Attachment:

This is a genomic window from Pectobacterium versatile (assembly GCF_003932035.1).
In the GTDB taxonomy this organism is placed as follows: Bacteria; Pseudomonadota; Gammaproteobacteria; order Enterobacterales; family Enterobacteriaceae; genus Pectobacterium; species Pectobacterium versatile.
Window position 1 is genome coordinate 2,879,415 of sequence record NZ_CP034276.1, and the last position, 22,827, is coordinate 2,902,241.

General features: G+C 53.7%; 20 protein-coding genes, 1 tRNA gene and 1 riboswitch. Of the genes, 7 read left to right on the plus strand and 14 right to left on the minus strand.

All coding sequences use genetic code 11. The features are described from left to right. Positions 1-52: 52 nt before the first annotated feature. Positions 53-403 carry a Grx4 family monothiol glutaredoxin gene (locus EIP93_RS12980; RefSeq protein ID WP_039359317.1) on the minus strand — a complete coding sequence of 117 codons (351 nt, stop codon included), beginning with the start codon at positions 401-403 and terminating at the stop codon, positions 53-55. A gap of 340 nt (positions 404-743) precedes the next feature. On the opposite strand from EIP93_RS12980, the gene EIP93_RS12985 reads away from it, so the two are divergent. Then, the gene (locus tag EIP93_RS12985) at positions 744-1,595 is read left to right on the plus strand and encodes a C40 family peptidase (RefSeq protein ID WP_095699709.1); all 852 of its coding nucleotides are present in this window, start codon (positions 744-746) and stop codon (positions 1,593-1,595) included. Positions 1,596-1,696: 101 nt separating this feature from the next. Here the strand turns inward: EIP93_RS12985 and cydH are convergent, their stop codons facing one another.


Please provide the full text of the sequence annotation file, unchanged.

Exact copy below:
This is a genomic window from Pectobacterium versatile (assembly GCF_003932035.1).
In the GTDB taxonomy this organism is placed as follows: Bacteria; Pseudomonadota; Gammaproteobacteria; order Enterobacterales; family Enterobacteriaceae; genus Pectobacterium; species Pectobacterium versatile.
Window position 1 is genome coordinate 2,879,415 of sequence record NZ_CP034276.1, and the last position, 22,827, is coordinate 2,902,241.

General features: G+C 53.7%; 20 protein-coding genes, 1 tRNA gene and 1 riboswitch. Of the genes, 7 read left to right on the plus strand and 14 right to left on the minus strand.

All coding sequences use genetic code 11. The features are described from left to right. Positions 1-52: 52 nt before the first annotated feature. Positions 53-403 carry a Grx4 family monothiol glutaredoxin gene (locus EIP93_RS12980; RefSeq protein ID WP_039359317.1) on the minus strand — a complete coding sequence of 117 codons (351 nt, stop codon included), beginning with the start codon at positions 401-403 and terminating at the stop codon, positions 53-55. A gap of 340 nt (positions 404-743) precedes the next feature. On the opposite strand from EIP93_RS12980, the gene EIP93_RS12985 reads away from it, so the two are divergent. Then, the gene (locus tag EIP93_RS12985) at positions 744-1,595 is read left to right on the plus strand and encodes a C40 family peptidase (RefSeq protein ID WP_095699709.1); all 852 of its coding nucleotides are present in this window, start codon (positions 744-746) and stop codon (positions 1,593-1,595) included. Positions 1,596-1,696: 101 nt separating this feature from the next. Here the strand turns inward: EIP93_RS12985 and cydH are convergent, their stop codons facing one another.